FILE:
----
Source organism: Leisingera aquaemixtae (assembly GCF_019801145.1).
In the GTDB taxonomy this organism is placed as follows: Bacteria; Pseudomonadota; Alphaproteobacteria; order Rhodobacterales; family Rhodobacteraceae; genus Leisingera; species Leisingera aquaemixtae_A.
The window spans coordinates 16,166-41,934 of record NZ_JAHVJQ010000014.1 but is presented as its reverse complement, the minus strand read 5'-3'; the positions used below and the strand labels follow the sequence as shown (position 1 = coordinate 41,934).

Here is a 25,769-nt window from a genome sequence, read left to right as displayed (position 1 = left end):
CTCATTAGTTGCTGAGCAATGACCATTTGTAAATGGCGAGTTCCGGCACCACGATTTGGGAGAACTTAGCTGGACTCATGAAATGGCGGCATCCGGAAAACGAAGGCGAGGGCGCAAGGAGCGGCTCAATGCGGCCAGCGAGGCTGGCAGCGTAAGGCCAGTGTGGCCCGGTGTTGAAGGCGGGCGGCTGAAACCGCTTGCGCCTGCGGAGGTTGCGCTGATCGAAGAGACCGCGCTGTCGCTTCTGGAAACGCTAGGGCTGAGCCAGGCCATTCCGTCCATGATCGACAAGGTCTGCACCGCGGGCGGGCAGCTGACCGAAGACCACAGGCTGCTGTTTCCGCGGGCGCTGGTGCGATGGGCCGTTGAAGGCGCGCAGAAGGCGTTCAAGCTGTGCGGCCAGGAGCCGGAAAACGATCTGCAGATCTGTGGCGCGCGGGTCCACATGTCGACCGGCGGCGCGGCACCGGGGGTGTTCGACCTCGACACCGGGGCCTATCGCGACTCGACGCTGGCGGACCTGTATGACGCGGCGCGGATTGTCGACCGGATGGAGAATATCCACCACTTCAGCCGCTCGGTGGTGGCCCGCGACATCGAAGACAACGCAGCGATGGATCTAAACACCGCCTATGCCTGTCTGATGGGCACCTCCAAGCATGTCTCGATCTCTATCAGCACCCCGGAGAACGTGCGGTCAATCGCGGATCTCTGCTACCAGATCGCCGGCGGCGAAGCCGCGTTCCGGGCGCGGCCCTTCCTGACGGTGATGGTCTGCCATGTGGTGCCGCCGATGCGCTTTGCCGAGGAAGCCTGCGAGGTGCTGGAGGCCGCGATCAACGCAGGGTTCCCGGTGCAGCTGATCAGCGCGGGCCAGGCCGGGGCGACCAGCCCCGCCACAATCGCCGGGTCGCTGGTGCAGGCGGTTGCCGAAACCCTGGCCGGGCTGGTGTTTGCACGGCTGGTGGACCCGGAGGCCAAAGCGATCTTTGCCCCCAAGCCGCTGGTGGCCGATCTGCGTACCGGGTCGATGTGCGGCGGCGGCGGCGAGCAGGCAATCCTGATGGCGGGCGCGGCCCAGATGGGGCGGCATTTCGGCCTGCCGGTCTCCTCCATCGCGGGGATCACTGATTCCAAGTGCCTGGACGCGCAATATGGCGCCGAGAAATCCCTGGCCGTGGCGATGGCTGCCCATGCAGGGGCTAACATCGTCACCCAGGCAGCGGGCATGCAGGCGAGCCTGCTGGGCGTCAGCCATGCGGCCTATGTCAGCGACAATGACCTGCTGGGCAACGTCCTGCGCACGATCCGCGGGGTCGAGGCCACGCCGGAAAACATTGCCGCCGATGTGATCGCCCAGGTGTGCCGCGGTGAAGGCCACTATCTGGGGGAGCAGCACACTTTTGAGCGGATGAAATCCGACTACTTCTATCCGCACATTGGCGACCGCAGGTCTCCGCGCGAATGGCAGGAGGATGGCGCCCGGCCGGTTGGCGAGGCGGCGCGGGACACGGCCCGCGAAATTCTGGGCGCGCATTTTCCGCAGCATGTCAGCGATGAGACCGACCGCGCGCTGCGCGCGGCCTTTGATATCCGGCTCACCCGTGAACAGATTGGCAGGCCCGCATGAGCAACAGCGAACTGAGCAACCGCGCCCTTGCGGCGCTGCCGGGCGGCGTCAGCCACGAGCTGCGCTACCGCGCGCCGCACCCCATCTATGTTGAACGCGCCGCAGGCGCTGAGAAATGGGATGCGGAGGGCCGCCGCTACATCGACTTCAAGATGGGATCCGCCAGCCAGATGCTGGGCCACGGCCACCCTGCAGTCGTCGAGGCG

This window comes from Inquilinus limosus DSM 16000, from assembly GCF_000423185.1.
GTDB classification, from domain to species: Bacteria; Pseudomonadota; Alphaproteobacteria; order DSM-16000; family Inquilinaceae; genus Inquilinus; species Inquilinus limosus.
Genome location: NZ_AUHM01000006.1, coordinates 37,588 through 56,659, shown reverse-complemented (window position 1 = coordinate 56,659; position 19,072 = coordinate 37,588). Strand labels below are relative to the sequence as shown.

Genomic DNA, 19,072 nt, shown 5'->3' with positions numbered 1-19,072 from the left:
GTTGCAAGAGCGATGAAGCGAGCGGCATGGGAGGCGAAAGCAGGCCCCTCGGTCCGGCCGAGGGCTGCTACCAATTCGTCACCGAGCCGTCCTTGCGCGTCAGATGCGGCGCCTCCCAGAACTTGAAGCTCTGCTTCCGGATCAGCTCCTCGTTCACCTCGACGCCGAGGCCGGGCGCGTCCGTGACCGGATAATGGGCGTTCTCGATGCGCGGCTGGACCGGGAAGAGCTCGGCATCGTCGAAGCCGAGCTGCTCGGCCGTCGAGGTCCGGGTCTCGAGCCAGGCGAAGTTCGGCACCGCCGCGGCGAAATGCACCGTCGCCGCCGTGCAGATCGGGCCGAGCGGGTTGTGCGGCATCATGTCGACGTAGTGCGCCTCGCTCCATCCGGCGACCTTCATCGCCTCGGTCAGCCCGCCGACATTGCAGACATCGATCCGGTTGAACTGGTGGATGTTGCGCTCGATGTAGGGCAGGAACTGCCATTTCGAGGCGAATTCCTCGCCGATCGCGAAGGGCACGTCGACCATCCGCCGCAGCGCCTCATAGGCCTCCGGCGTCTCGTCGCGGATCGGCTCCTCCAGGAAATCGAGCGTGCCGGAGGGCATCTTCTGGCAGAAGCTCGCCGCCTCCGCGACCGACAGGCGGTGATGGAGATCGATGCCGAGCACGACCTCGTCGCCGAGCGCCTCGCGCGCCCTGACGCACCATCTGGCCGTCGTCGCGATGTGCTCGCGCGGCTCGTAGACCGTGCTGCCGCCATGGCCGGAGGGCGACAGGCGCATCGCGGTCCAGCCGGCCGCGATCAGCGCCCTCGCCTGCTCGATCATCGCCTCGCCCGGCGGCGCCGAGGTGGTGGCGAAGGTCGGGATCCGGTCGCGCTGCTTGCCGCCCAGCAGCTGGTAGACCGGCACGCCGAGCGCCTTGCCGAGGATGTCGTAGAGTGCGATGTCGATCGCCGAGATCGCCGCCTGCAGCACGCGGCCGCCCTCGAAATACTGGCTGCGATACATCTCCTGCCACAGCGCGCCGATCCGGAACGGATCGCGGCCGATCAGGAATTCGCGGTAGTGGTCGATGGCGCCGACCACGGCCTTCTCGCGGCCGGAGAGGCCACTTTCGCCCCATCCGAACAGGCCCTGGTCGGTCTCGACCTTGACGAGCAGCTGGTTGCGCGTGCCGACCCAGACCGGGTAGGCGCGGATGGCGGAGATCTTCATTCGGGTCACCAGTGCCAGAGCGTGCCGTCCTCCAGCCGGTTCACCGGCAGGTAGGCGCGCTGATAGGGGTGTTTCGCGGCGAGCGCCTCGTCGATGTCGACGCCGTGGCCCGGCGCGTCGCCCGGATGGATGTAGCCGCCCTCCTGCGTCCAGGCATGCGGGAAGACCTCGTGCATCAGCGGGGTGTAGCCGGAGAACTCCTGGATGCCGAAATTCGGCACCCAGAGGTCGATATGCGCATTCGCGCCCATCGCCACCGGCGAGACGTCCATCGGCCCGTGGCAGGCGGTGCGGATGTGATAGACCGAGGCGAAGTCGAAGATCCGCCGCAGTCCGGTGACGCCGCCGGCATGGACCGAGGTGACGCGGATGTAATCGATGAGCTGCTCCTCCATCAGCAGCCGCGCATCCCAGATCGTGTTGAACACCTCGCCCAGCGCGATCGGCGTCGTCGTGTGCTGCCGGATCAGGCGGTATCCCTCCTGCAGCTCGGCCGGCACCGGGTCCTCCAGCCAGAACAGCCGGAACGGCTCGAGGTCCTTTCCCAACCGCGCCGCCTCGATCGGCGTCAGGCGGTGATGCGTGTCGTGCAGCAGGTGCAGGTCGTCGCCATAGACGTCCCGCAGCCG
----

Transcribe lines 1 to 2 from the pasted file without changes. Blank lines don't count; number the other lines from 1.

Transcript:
Source organism: Leisingera aquaemixtae (assembly GCF_019801145.1).
In the GTDB taxonomy this organism is placed as follows: Bacteria; Pseudomonadota; Alphaproteobacteria; order Rhodobacterales; family Rhodobacteraceae; genus Leisingera; species Leisingera aquaemixtae_A.